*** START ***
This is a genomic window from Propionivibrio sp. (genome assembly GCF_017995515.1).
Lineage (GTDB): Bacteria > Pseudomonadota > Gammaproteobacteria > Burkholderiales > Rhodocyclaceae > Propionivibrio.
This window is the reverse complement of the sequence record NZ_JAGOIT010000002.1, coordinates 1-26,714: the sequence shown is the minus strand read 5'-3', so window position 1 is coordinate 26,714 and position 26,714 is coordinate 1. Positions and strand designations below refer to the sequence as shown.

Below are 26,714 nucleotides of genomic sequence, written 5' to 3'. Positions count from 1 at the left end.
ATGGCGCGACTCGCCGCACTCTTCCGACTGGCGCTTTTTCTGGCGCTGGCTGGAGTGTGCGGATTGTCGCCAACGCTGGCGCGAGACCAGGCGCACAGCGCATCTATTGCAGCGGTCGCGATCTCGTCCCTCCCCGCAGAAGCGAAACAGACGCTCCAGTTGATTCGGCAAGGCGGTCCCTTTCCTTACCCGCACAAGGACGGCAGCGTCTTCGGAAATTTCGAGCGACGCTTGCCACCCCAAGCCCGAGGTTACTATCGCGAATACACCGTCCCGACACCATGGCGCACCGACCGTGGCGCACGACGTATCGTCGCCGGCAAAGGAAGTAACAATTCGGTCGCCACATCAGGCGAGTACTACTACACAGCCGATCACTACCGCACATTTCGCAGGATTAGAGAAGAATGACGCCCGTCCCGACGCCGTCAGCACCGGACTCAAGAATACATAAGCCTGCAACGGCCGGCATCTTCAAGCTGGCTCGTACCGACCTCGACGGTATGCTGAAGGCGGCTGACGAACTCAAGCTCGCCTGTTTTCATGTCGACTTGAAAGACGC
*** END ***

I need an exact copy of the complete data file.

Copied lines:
This is a genomic window from Propionivibrio sp. (genome assembly GCF_017995515.1).
Lineage (GTDB): Bacteria > Pseudomonadota > Gammaproteobacteria > Burkholderiales > Rhodocyclaceae > Propionivibrio.
This window is the reverse complement of the sequence record NZ_JAGOIT010000002.1, coordinates 1-26,714: the sequence shown is the minus strand read 5'-3', so window position 1 is coordinate 26,714 and position 26,714 is coordinate 1. Positions and strand designations below refer to the sequence as shown.

Below are 26,714 nucleotides of genomic sequence, written 5' to 3'. Positions count from 1 at the left end.
ATGGCGCGACTCGCCGCACTCTTCCGACTGGCGCTTTTTCTGGCGCTGGCTGGAGTGTGCGGATTGTCGCCAACGCTGGCGCGAGACCAGGCGCACAGCGCATCTATTGCAGCGGTCGCGATCTCGTCCCTCCCCGCAGAAGCGAAACAGACGCTCCAGTTGATTCGGCAAGGCGGTCCCTTTCCTTACCCGCACAAGGACGGCAGCGTCTTCGGAAATTTCGAGCGACGCTTGCCACCCCAAGCCCGAGGTTACTATCGCGAATACACCGTCCCGACACCATGGCGCACCGACCGTGGCGCACGACGTATCGTCGCCGGCAAAGGAAGTAACAATTCGGTCGCCACATCAGGCGAGTACTACTACACAGCCGATCACTACCGCACATTTCGCAGGATTAGAGAAGAATGACGCCCGTCCCGACGCCGTCAGCACCGGACTCAAGAATACATAAGCCTGCAACGGCCGGCATCTTCAAGCTGGCTCGTACCGACCTCGACGGTATGCTGAAGGCGGCTGACGAACTCAAGCTCGCCTGTTTTCATGTCGACTTGAAAGACGC